First Century Newspapers

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21. It seems that the history of the first century is very important in the study of this debate.

That is certainly correct.

22. What are some of the more important historical details?

Obviously, this is simply a brief answer. But the purpose of this is to enable us to see that there is at least one other plausible time of fulfillment for the prophecies of the Old and New Testament than our own day, or some day in the future.

The Roman Emperors:

The first emperor of Rome was Julius Caesar. Although he never took the title emperor on account of the anti-monarchical prejudice of the Romans, he was an emperor in fact, and he was reckoned as such. He reigned from 49-44 B.C.

Following him was Caesar Augustus. Christ was born during the reign of Augustus. Although he was a decent leader on the political level, he allowed himself to be worshiped as deity. The cult of emperor worship was begun, and was particularly strong in Asia Minor. The seven churches of the early chapters of Revelation were located in Asia Minor. Augustus reigned from 31 B.C. to A.D. 14. His reign was the golden age of the Roman Empire. After Augustus, the moral character of the emperors plunged drastically.

Next was Tiberius Caesar, who reigned from A.D. 14-37. After that was Gaius Caesar, more popularly known as Caligula. He reigned from A.D. 37-41. It is important to notice that Caligula was reigning during the formative years of the Christian church. He was also the instigator of an incident which may have been referred to in the New Testament. He ordered a statue of himself to be set up in the Temple at Jerusalem, and sent a man named Petronius with an army to enforce the edict. Only Caligula’s death prevented a war.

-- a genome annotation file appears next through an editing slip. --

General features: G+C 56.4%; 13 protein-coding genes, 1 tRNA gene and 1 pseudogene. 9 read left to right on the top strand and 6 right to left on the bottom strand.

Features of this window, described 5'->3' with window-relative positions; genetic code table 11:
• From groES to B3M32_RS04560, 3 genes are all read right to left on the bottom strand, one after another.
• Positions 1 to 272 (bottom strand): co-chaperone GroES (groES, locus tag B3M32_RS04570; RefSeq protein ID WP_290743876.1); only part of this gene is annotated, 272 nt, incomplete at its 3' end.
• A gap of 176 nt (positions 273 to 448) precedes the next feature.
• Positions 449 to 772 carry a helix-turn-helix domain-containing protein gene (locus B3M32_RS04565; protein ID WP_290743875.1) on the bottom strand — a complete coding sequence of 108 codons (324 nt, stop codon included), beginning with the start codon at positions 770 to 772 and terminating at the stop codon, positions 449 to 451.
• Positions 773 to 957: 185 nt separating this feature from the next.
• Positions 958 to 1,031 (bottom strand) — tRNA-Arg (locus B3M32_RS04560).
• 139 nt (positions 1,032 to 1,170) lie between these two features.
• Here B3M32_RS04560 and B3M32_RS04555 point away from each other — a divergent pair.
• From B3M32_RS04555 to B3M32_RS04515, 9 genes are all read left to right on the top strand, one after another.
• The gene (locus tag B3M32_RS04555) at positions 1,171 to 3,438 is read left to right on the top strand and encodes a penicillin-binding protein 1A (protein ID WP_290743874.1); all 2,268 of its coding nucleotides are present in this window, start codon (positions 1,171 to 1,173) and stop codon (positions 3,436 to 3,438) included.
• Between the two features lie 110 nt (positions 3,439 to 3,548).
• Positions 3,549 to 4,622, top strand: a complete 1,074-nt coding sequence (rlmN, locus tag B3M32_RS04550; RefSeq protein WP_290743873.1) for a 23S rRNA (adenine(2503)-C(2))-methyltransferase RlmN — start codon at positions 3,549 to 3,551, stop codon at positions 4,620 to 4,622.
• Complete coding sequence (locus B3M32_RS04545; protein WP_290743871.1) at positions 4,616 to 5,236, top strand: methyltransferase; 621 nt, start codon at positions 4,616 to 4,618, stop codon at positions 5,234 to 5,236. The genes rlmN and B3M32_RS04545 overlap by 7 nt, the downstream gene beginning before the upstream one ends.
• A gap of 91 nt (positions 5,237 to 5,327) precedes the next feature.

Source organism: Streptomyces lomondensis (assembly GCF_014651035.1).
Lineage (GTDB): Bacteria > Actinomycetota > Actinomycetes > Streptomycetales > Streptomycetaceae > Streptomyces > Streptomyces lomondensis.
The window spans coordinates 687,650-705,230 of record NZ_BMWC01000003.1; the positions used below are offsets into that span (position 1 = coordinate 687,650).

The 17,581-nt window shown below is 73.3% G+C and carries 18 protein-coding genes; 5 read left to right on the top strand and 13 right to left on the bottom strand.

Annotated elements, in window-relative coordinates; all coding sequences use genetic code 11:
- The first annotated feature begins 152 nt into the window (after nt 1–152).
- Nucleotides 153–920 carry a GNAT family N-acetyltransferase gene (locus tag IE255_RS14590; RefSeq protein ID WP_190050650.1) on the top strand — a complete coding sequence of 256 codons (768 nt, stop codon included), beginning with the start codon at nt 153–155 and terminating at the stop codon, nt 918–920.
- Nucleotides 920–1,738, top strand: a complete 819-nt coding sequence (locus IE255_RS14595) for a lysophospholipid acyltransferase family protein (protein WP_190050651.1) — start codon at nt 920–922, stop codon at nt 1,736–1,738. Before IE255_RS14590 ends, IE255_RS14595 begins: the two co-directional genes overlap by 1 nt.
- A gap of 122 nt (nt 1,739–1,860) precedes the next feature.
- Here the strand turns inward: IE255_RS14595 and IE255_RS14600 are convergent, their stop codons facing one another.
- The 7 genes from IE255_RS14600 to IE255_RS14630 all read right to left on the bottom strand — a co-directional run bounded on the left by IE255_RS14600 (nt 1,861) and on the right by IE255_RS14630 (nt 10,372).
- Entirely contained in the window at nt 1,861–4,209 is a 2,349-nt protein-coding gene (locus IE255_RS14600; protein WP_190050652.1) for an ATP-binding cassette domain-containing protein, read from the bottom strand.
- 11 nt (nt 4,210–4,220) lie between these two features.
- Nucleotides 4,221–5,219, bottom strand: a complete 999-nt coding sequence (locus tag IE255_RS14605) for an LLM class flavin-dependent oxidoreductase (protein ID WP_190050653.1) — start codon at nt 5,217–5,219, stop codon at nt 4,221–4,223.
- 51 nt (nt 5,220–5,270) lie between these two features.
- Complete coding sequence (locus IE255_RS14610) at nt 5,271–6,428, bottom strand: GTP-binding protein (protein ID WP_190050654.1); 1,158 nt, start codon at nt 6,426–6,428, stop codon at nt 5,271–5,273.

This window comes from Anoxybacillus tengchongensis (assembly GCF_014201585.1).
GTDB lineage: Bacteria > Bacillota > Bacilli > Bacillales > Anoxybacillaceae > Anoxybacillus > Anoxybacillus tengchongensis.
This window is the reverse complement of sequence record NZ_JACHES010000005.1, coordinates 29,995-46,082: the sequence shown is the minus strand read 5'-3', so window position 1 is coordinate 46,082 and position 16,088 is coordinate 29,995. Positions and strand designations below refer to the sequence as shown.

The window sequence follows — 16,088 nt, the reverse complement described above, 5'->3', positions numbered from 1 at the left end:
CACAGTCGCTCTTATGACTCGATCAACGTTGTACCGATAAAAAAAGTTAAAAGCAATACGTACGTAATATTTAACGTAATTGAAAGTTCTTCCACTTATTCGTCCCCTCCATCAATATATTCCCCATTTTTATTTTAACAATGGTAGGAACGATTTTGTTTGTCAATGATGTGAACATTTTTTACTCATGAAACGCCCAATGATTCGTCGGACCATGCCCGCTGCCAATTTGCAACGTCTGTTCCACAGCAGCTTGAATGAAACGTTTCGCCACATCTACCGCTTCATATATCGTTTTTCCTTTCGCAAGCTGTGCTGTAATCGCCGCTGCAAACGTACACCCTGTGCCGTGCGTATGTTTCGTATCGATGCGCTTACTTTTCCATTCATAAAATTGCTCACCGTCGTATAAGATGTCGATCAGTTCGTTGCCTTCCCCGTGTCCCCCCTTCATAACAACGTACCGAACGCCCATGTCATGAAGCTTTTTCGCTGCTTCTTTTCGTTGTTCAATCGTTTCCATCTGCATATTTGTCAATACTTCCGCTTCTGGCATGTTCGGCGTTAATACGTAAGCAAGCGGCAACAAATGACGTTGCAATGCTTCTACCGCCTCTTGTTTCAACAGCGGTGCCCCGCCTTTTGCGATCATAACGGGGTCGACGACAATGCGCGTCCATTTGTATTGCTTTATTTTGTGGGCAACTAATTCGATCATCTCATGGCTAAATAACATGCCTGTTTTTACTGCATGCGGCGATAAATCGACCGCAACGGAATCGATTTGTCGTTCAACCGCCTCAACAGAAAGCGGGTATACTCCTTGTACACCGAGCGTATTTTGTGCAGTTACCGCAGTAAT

Then came Claudius. He reigned from A.D. 41-54. The most infamous of them, Nero Caesar, was next. His reign was from A.D. 54-68. He killed himself in the summer of 68, leading to a tumultuous year, which can be called “The Year of the Three Emperors.” The death of Nero resulted in civil war. He was followed by Galba, who only managed to hang onto the throne for seven months. Galba was replaced by Otho, who in turn was replaced by Vitellius. Vitellius was replaced by the general Vespasian who had been conducting the war in Judea, which was not yet over. Vespasian left his son Titus in charge of the remainder of the war. Vespasian restored order, became emperor, and his son became emperor after him.

23. What about the Church?

Christ was born around 4 B.C., and His ministry ended in the mid to late 20’s A.D. The church was greatly expanded shortly after, with the giving of the Spirit at Pentecost. The first book of the New Testament was probably Galatians, written in the early 40’s. The rest of the New Testament was probably completed within the next 30 years.

In other words, we must remember that if we were permitted to read all the “newspapers” of that era, it would throw a completely different light on the contents of the New Testament. And while we do not have all that information, we do have much more than we usually pay attention to. It is important to look for the intention of any New Testament writer with regard to the understanding of his first readers.

24. What was the situation in Judea?

History tells us that the Jewish revolt against Rome was utterly crushed. But at the time it began, the revolt looked to be quite promising. Nero died in A.D. 68. The revolt began around the same time (67-68), and did not end until three years later when Titus took the city of Jerusalem in A.D. 70. Remember that during this same time, Rome was involved in civil war, and the barbarians on the northern frontier were restless. It was a time of great turmoil and civil uncertainty for the Romans.

Nevertheless, the war ended in A.D. 70 with the utter destruction of the Jewish state. The Jews had been the principal persecutors of the Christians and this hindrance was now gone. In addition, the removal of the Temple also removed many problematic questions of lifestyle for the many new Gentile converts. Even though the issue had been decided theologically at the Jerusalem council of Acts 15, the issue was now decided practically. It was now a moot point.

25. What are some places where this background information is helpful?

A good place to start is with the book of Hebrews. Look closely at Hebrews 10:24-31; 8:13; and 6:1-8.

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